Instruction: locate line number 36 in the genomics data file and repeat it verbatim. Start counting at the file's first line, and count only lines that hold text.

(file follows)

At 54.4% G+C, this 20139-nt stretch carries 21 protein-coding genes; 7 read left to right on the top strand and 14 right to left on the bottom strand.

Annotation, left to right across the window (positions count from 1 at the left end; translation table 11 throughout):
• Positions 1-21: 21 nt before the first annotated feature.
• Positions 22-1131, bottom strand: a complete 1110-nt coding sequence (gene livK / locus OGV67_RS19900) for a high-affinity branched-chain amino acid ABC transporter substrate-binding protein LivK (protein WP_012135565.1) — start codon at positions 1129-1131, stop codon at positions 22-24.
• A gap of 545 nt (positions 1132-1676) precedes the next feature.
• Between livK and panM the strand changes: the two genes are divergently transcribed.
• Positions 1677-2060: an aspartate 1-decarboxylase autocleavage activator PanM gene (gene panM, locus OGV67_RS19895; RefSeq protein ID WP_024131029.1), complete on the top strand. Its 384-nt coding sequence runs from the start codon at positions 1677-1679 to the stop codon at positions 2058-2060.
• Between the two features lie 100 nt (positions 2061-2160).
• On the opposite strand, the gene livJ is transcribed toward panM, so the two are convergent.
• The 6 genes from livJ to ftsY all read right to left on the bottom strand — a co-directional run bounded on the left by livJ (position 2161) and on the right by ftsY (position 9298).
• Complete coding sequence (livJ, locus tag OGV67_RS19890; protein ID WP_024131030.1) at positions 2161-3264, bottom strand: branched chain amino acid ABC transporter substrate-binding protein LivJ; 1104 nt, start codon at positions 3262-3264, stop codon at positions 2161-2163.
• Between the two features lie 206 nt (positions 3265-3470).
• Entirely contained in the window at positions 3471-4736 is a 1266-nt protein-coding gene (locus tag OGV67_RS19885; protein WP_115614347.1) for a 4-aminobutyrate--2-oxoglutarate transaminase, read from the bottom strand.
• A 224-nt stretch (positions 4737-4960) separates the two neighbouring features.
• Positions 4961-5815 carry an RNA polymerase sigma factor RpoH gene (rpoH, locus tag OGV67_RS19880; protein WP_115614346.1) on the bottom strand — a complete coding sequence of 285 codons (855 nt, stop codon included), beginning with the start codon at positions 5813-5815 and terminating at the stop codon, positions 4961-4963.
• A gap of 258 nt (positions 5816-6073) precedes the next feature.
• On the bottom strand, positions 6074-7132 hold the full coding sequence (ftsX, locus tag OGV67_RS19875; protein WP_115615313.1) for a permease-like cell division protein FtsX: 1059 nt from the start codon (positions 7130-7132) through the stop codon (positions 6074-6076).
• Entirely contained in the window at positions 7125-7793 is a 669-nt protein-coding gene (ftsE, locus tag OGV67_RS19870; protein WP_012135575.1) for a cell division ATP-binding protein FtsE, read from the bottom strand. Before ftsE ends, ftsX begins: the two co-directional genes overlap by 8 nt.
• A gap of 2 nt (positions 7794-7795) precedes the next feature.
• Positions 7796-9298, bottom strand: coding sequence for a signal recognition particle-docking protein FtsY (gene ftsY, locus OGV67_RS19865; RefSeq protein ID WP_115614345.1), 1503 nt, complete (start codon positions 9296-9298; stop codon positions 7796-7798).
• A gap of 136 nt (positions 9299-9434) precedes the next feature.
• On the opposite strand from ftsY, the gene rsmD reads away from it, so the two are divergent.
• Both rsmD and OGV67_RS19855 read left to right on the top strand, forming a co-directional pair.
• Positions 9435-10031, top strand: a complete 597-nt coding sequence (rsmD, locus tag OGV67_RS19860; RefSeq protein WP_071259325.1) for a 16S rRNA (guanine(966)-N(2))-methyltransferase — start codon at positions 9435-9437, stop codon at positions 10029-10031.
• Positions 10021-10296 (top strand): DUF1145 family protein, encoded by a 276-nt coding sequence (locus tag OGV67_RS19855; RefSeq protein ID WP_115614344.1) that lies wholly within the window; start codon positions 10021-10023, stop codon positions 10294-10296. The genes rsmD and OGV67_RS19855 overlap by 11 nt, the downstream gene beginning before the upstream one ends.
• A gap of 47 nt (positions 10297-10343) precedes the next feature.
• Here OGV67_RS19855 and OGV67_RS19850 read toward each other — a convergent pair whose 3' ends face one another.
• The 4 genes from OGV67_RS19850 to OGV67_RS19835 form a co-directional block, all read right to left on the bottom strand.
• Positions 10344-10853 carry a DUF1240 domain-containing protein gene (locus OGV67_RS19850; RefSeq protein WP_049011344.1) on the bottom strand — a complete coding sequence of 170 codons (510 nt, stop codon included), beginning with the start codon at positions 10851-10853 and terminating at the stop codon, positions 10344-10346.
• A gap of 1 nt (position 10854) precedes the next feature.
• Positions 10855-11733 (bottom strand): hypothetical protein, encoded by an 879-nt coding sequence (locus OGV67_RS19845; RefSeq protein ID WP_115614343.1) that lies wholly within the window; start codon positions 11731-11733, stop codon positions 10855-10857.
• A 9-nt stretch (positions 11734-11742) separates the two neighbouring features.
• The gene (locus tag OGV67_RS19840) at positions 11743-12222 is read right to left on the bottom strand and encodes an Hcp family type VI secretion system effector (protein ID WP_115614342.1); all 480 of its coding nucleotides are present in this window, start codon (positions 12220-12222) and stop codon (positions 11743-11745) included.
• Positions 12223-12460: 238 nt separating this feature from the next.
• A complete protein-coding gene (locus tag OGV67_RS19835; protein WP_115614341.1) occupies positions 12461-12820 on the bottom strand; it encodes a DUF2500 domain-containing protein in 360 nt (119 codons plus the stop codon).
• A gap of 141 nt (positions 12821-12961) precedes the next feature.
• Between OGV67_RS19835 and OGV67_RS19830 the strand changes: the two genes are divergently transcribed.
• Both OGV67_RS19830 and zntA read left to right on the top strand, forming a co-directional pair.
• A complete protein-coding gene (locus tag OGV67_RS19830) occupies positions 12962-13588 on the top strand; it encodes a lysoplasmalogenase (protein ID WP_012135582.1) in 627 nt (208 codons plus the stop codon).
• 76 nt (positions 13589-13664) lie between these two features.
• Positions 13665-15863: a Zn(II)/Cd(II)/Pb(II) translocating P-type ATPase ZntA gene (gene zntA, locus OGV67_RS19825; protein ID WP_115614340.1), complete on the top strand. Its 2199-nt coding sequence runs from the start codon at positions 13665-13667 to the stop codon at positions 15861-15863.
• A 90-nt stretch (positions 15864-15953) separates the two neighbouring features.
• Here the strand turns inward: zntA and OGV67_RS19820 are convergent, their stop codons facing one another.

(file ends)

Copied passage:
• A gap of 141 nt (positions 12821-12961) precedes the next feature.